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What are the Earth and Sun made of?

The earth consists mainly of the following chemical elements (as a percentage by mass):

  • Oxygen (O): about 46.6%
  • Silicon (Si): about 27.7%
  • Aluminum (Al): about 8.1%
  • Iron (Fe): about 5%
  • Calcium (Ca): about 3.6%
  • Sodium (Na): about 2.8%
  • Potassium (K): about 2.6%
  • Magnesium (Mg): about 2.1%
  • Other elements: makeup about 1.5%

The sun, like a star, is made up primarily of hydrogen (H) and helium (He). As a percentage by weight:

  • Hydrogen (H): about 74.9%
  • Helium (He): about 23.8%
  • Other elements (including heavy elements): about 1.3%
  • Figures from different sources may vary slightly.

Wasn’t it always like this?

Arthur Eddington is an English astrophysicist and astronomer. One of his most famous and significant expeditions was an expedition to the island of Príncipe (West Africa) during a solar eclipse on May 29, 1919. This expedition made successful observations, and the results of the expedition confirmed Albert Einstein’s theory of relativity.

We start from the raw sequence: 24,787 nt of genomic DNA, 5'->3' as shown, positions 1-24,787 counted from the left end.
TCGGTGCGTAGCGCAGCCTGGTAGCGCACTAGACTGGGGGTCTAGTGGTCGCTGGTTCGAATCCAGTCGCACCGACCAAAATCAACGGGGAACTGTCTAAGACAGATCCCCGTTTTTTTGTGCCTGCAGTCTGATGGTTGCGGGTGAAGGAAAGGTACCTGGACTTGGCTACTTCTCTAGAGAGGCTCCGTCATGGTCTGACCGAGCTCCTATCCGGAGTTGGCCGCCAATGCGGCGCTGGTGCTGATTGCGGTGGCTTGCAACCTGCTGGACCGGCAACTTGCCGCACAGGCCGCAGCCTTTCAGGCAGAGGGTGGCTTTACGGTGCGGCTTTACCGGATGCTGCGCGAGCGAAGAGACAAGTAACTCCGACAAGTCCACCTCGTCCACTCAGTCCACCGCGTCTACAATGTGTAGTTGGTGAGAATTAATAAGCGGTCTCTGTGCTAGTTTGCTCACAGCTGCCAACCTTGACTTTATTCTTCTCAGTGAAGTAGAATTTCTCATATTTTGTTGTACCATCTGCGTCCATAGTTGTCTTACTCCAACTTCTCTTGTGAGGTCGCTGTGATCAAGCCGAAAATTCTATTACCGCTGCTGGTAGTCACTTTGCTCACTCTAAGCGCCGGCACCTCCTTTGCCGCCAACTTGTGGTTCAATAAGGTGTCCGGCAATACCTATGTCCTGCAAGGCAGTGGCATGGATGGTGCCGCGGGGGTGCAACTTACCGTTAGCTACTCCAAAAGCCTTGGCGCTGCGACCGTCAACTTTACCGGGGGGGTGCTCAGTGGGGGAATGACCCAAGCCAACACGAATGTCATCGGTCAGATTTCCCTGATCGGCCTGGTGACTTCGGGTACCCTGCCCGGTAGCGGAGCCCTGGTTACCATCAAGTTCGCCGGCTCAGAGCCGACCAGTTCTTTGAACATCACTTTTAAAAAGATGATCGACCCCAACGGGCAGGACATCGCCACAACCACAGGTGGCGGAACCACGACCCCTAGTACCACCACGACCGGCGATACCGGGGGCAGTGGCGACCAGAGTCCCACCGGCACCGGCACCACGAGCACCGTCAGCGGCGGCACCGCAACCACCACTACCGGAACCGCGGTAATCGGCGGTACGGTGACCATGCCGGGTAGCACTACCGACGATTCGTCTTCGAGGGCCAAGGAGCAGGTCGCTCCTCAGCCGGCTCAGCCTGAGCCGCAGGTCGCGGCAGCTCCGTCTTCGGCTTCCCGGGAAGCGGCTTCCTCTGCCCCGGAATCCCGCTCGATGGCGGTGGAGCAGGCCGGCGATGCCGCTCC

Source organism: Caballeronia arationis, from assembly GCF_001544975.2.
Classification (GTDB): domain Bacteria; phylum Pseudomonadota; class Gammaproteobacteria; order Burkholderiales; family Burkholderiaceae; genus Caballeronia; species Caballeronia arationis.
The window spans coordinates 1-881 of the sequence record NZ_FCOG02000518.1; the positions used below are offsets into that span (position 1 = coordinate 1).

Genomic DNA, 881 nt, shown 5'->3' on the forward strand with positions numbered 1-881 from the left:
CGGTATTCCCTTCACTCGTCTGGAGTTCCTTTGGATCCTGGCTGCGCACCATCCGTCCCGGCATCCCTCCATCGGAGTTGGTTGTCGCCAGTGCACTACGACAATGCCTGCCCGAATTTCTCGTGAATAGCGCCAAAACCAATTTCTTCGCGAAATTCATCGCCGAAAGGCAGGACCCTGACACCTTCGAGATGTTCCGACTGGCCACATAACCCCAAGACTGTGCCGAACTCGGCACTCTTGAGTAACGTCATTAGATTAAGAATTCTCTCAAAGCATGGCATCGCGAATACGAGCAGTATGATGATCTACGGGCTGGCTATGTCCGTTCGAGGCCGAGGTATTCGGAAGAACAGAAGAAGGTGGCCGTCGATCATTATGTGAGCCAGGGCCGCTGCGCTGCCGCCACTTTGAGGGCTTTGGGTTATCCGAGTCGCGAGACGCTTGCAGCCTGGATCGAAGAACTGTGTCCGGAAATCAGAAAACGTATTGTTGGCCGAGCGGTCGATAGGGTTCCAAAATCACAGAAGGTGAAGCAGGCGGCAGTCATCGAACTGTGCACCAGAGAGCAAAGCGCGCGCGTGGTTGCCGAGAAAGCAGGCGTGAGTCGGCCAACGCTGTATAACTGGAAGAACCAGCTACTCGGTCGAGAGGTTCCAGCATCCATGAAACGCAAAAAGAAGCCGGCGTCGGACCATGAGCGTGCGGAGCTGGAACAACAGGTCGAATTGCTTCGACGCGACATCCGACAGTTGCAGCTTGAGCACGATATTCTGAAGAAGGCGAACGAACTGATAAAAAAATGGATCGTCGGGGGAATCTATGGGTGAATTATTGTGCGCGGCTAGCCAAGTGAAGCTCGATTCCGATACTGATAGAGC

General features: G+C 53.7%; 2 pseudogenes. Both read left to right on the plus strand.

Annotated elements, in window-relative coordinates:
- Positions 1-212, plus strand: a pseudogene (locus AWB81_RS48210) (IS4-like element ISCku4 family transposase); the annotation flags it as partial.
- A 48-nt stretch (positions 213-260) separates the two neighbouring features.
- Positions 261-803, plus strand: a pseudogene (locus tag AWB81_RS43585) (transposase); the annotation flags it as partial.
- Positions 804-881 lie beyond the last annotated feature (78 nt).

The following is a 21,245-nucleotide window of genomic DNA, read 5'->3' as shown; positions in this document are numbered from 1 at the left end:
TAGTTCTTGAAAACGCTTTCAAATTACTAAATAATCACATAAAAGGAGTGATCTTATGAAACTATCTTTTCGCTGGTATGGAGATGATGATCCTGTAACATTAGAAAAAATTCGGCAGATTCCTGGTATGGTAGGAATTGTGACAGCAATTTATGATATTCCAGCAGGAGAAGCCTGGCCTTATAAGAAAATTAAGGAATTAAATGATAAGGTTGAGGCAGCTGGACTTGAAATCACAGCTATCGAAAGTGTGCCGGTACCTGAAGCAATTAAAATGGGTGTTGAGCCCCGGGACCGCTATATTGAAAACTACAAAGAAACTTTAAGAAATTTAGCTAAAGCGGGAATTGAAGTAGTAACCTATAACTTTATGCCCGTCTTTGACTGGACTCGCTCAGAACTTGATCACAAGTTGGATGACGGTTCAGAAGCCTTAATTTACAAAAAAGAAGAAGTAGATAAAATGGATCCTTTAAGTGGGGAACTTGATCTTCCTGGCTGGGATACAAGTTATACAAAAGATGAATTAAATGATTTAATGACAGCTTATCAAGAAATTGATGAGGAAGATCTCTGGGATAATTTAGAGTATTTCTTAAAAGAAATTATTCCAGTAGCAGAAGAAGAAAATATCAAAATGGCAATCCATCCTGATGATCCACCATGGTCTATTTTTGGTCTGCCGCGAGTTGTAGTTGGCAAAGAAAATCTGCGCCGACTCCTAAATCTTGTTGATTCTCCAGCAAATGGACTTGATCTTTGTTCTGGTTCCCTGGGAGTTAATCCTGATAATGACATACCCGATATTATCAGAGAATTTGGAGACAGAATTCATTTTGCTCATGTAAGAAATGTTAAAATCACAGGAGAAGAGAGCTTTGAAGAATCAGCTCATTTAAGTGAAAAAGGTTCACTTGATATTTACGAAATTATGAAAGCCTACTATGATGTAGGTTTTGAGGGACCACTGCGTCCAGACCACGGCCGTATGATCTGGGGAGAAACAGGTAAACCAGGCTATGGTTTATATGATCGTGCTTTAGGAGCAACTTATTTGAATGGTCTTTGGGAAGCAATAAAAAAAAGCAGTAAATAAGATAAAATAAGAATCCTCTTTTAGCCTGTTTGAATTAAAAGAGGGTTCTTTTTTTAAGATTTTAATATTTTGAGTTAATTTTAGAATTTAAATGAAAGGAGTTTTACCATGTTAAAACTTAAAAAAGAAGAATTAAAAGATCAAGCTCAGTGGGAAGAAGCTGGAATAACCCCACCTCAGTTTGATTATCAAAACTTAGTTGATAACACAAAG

In his famous monograph The Internal Constitution of the Stars, Arthur Edington suggested that the composition of stars and the Sun is dominated by heavy elements – oxygen, silicon, aluminum, and even iron.

Cecilia Payne – an American astrophysicist established the composition of the sun and stars. Her research differed from the conventional view. Edington agreed with her that hydrogen could dominate the surface of stars, but went no further.

Sessilia, working under the guidance of Harlow Shapley, studied a huge number of stellar spectra and found that stars are mainly composed of hydrogen and helium, and not of heavier chemical elements.

A hundred years ago, these data were not known to anyone, incl. Edington. Astronomers of the time considered it impossible for hydrogen to exist in the universe on such a scale. They initially did not believe the 25-year-old graduate of the University of Cambridge Cecilia Payne, who was the first to understand which atoms dominate the universe.

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